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classis

Φιλοκαλοῦμέν τε γὰρ μετ' εὐτελείας καὶ φιλοσοφοῦμεν ἄνευ μαλακίας -> Our love of what is beautiful does not lead to extravagance; our love of the things of the mind does not makes us soft.
Τhucydides, 2.40.1

Latin > English (Lewis & Short)

classis: (old orthog. CLASIS, Column. Rostr.; v. under I. B. 2.), is (
I acc. sing. usu. classem; classim, Auct. B. Afr. 9, 2; abl. usu. classe; classi, Verg. A. 8, 11; Liv. 23, 41, 8; Vell. 2, 79), f. root cal-, cla-, of clamo, καλέω; prop. the people as assembled or called together, hence,
I After the division of the Roman people by Servius Tullius into six (or, the citizens who paid tribute alone being reckoned, into five) classes,
   1    A class, Liv. 1, 42, 5; 1, 43, 2 sq.; Cic. Rep. 2, 22, 39 sq.; Gell. 6 (7), 13, 1 sq.; Cic. Fl. 7, 15; Liv. 1, 42, 5; 1, 43, 1 sqq.; Plin. 33, 3, 13, § 43; cf. Dion. Halic. 4, 16 sq.; 7, 59: prima classis vocatur... tum secunda classis, etc., Cic. Phil. 2, 33, 82: infra classem; v. classicus, I.—
   2    Trop.: qui (philosophi) mihi cum illo collati, quintae classis videntur, i.e. of the lowest rank, Cic. Ac. 2, 23, 73; cf. classicus, I. B.—Hence,
   B In milit. lang., the whole body of the citizens called to arms, an army. 1 Of the land army (mostly very ancient): procincta, Lex Numae in Fest. s. v. opima, p. 189, 13 Müll.: classis procincta [id est exercitus armatus, Gloss.], Fab. Pictor. ap. Gell. 10, 15, 4; cf. Gell. 1, 11, 3; Paul. ex Fest. p. 56, 3: classi quoque ad Fidenas pugnatum cum Vejentibus quidam in annales rettulere, Liv. 4, 34, 6 Weissenb. ad loc.: Hortinae classes populique Latini, Verg. A. 7, 716 Serv.—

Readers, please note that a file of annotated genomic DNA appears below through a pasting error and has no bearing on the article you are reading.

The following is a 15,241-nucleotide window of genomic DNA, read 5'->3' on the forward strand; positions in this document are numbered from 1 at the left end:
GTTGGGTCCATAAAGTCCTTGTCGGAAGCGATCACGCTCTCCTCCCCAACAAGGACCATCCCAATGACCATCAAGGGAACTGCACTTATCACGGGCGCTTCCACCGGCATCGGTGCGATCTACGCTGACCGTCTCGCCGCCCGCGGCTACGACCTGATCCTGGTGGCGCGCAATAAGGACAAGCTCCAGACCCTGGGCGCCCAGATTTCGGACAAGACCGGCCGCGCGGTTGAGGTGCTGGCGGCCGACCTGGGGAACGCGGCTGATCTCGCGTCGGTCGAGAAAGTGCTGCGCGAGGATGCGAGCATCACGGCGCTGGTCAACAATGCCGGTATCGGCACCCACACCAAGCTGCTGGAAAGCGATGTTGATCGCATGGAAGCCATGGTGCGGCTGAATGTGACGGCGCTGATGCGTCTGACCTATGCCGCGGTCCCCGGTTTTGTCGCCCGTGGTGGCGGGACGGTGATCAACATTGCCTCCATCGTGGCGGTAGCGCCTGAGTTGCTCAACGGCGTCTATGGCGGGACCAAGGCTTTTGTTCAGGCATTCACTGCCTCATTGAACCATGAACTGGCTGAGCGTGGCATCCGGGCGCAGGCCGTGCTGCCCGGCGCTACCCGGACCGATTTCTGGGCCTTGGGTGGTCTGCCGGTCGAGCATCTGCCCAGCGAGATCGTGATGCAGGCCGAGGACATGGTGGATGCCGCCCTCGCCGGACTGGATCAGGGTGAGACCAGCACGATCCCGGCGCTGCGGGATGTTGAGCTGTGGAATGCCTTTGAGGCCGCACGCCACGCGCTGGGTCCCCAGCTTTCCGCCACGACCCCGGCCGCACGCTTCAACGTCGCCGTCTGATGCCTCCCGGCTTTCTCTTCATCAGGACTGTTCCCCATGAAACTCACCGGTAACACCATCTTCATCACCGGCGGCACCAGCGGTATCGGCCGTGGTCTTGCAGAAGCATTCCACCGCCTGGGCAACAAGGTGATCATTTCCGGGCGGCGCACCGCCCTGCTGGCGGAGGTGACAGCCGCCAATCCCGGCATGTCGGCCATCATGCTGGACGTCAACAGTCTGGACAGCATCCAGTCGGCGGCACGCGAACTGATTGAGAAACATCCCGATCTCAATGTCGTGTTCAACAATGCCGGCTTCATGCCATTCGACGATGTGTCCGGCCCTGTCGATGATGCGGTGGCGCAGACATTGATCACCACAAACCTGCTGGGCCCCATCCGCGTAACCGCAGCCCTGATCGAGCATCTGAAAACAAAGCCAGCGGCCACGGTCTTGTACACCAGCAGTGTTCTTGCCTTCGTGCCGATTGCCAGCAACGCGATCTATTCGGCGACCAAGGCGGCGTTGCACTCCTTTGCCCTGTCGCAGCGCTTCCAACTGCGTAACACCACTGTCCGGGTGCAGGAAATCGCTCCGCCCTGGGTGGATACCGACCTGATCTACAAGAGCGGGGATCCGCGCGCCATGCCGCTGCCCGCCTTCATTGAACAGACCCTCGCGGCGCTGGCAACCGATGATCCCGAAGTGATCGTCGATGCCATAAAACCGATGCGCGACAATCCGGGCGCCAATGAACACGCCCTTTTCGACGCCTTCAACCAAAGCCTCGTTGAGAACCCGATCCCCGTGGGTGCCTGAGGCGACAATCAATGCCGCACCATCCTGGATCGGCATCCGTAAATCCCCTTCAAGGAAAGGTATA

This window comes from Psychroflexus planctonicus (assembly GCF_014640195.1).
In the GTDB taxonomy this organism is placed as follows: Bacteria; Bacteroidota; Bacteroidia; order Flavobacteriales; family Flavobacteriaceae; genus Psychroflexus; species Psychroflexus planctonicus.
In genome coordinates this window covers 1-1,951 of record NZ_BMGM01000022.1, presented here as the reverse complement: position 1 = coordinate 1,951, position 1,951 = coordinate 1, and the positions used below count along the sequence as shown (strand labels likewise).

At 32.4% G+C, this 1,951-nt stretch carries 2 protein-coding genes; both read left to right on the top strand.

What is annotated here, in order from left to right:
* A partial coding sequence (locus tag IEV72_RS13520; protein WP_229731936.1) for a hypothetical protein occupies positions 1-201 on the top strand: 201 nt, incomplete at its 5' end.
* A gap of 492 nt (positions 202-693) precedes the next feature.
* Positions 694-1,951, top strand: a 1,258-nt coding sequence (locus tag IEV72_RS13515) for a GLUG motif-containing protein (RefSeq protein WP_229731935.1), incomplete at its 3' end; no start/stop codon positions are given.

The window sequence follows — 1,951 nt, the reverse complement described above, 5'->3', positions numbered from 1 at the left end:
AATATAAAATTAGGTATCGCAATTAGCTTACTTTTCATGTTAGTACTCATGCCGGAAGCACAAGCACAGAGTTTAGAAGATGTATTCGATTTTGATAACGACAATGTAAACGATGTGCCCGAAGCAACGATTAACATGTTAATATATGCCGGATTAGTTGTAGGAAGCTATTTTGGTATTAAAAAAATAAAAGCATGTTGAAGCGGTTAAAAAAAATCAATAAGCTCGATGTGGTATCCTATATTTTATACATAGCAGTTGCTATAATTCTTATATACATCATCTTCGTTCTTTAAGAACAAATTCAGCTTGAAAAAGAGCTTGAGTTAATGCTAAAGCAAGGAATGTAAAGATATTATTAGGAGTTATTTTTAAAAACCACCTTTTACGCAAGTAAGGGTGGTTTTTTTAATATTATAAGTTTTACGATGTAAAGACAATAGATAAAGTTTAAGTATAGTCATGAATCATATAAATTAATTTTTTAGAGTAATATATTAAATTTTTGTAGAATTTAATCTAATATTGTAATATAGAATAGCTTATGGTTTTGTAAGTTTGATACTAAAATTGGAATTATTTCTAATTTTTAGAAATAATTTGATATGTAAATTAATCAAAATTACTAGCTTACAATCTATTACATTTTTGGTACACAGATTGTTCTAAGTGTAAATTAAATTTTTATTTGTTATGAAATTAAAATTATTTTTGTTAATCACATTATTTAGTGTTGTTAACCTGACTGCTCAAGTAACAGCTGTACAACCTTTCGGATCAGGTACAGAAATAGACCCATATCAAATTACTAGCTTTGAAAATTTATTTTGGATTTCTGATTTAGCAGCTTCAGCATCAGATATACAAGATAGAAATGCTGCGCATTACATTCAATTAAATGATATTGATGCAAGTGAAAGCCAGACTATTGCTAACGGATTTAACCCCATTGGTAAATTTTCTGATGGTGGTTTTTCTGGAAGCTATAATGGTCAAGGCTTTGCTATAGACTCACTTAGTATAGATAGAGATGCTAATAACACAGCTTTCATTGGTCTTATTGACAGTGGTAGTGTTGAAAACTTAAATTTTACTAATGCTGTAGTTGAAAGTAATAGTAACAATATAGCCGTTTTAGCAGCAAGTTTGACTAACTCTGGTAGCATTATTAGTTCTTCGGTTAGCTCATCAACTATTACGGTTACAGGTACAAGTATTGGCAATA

2    Of men at sea, the fleet, including the troops in it (the usu. signif. in prose and poetry): CLASESQVE. NAVALES. PRIMOS. ORNAVET.... CLASEIS. POENICAS...., Column. Rostr., v. 7 sq.: nomina in classem dare, Liv. 28, 45, 19: cetera classis... fugerunt, id. 35, 26, 9: ut classem duceret in Ligurum oram, id. 40, 26, 8; 41, 24, 13; cf. id. 42, 48, 10: navium classis, id. 22, 37, 13: posteaquam maximas aedificasset ornassetque classes, Cic. Imp. Pomp. 4, 9: classem instruere atque ornare, id. Verr. 2, 5, 51, § 135: classis ornandae reficiendaeque causā, Liv 9, 30, 4: comparare, Cic. Fl. 14, 33: facere, Caes. B. C. 3, 42 al.: classe navigare, by ship, Cic. Fl. 14, 32; cf. Verg. A. 1, 379; 8, 11; Hor.C. 3, 11, 48: classes = naves, Verg. A. 2, 30: geminasque legit de classe biremis, id. ib. 8, 79: omittere, id. ib. 5, 794: armare, id. ib. 4, 299: deducere, id. G. 1, 255: efficere, Nep. Them. 2, 3: (Suiones) praeter viros armaque classibus valent, Tac. G. 44. —
II In the post-Aug. per., sometimes, a class, division, in gen.: pueros in classes distribuerant, Quint. 1, 2, 23; so id. 1, 2, 24; 10, 5, 21; Suet. Tib. 46: operarum, Col. 1, 9, 7: servorum, Petr. 74, 7.

Latin > French (Gaffiot)

classis,⁷ is, f.,